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There's a principle in marketing that if you have too many similar products to choose from, you can become paralyzed; so, too, in news, as the number of outlets and media platforms explode. On a day when millions of people will be following election results, we asked NPR media correspondent David Folkenflik to give us a sense of the many ways you can find information.
DAVID FOLKENFLIK, BYLINE: There was a time back in the murky past, a time when dinosaurs roamed the Earth, Twitter was but a start-up, Politico but a dream. That was just five years ago, yet that seems so distant now as there are so many newer entrants in the media sweepstakes, like this one.
ED O'KEEFE: And we're going into the studio of Now This News. They are attempting to figure out how they can project each of the states as if they were on the World Series of Poker.
FOLKENFLIK: You want new, that's Ed O'Keefe. He left ABC News as a digital news executive to lead the start-up video news service Now This News, which unveiled its app just last week and its website earlier today.
O'KEEFE: Our center of gravity is mobile, and our distribution is social.
FOLKENFLIK: Which means they don't care so much about that website but more about telling stories in snack-sized video chunks and making them so irresistible that your friends can't help sending them your way.
O'KEEFE: For that audience that's out there on Facebook, on Twitter, who's receiving videos from their friends, you know, that's a good hook. That's the whole campaign; everything you need to know in 122 seconds.
FOLKENFLIK: Why 122?
O'KEEFE: You know, we don't actually set a number on it. We sort of go into edit and say, look, it's got to be sharp. It's got to, again, be a little irreverent without being glib. It's got to be fun. It's got to be fast. And it's got to hold people's attention span in an era where they don't really pay attention.
FOLKENFLIK: That's seemingly a gazillion different outlets clamoring for your attention. More than 50 million adults use Facebook, which has added a new gizmo showing in real time throughout the day with demographic breakdowns how many users have disclosed they voted. And over on Reddit, a user today posted a video showing that his voting machine in Pennsylvania registered Mitt Romney no matter how many times he pressed Barack Obama.
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FOLKENFLIK: That was Romney getting his vote regardless, and that machine was finally taken out of service as reporters started to ask questions. Lee Rainie says tonight of all nights, you can go granular or you can go global. He's the director of the Internet & American Life Project at the Pew Research Center.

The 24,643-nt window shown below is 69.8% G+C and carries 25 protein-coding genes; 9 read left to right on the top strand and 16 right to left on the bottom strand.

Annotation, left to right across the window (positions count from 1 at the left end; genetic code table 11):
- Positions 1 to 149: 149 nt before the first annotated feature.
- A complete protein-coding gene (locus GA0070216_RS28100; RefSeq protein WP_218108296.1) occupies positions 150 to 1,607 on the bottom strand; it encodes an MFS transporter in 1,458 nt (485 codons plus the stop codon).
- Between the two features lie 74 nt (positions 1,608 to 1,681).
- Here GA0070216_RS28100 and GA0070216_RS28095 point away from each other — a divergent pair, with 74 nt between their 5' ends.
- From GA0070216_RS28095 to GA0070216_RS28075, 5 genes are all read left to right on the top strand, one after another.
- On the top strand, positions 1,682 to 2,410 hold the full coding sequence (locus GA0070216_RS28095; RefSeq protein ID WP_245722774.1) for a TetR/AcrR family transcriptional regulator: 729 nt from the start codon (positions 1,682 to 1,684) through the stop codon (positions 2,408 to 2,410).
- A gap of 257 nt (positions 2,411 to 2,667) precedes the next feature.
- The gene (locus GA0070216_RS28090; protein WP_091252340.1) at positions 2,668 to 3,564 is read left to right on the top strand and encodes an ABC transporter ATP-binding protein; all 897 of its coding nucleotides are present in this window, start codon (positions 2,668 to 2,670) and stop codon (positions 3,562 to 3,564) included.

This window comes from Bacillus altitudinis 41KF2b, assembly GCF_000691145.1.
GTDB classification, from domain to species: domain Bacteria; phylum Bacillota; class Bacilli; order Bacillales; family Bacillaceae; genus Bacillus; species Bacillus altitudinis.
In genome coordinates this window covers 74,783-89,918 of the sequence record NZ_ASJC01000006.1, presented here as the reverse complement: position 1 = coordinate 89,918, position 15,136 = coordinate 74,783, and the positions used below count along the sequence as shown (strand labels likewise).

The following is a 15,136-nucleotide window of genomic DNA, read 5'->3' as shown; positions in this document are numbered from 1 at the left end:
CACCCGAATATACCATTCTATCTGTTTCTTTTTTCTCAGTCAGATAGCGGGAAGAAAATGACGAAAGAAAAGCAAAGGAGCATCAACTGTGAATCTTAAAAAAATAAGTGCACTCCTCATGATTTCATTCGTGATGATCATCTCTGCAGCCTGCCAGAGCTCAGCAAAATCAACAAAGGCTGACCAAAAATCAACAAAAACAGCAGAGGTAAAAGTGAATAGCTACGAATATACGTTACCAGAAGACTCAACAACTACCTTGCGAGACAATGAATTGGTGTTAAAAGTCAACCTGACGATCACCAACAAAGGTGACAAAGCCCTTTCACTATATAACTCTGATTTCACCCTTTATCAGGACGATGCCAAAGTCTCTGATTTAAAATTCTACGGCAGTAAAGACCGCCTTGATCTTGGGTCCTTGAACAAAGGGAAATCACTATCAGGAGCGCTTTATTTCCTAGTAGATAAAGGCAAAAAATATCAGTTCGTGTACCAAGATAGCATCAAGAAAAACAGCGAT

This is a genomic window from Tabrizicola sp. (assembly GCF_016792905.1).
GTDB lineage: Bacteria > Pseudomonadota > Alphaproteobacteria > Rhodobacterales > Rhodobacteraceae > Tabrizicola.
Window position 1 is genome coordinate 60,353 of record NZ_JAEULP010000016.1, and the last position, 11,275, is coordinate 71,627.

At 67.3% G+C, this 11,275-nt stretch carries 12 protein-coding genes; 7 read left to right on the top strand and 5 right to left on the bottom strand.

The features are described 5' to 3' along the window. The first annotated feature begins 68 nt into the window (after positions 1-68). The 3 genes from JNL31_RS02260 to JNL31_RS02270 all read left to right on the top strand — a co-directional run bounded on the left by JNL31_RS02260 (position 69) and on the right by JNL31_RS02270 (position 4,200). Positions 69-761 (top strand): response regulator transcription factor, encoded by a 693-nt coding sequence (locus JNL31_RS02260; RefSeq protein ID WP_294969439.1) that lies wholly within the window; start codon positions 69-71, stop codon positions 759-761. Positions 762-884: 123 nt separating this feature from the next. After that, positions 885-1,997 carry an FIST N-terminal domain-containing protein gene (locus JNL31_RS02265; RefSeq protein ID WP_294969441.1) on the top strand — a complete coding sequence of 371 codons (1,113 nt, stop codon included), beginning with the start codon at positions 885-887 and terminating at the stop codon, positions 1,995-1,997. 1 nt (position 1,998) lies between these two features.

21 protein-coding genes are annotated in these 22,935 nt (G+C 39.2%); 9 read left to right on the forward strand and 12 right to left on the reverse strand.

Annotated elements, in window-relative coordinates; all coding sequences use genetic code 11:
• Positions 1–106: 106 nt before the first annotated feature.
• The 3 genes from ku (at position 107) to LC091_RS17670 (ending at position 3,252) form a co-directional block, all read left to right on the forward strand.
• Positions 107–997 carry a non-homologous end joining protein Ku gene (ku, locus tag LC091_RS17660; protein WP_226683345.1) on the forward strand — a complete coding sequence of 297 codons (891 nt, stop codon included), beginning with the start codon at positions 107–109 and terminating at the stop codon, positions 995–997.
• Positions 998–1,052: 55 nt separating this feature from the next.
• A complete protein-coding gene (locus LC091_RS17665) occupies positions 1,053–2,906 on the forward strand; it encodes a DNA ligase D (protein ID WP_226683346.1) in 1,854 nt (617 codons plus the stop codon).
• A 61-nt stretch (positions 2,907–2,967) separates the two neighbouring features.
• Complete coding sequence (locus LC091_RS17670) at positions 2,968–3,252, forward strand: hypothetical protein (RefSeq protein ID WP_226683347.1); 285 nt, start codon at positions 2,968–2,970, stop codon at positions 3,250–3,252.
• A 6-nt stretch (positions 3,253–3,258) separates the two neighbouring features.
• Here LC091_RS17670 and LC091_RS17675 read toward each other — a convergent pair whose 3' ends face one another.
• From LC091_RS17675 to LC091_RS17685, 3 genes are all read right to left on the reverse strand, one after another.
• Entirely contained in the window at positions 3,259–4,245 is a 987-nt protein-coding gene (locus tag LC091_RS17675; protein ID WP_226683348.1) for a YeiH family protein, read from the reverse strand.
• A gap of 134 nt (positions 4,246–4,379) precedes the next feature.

LEE RAINIE: They can literally probably be looking at precinct by precinct election returns in every election precinct in the country. There are ways that they can be cool hunting. They can look for fun hashtags or fun parodies of things that are being said by the pundits on TV.
FOLKENFLIK: But Rainie says these newer outlets and platforms coexist as much as compete with the legacy news organizations, which are reinventing themselves so they, too, are reaching people through apps and social media platforms.
RAINIE: It's carrying on multiple conversations, looking at multiple screens and diving both directly into the information that matters to them as well as getting sort of the broad swaths of material that are coming out of the television and radio stations.
FOLKENFLIK: Indeed, more than 60 million Americans watched results on TV in 2008. For Andrea Mitchell of NBC News, election days are like Christmas, Halloween and her birthday all at once.
ANDREA MITCHELL: We have people in our Decision Desk - Sheldon Gawiser, who've been here for 40 years - they have seen everything, and we are well-traveled. We have correspondents all over the country. So we have that range and depth.
FOLKENFLIK: Perhaps the most striking touch here in Manhattan, CNN has commandeered the new outside light system of the Empire State Building. It will reflect the rising share of electoral votes in glowing blue and glowing red, another way to tell the story in an age of saturation media. David Folkenflik, NPR News, New York.
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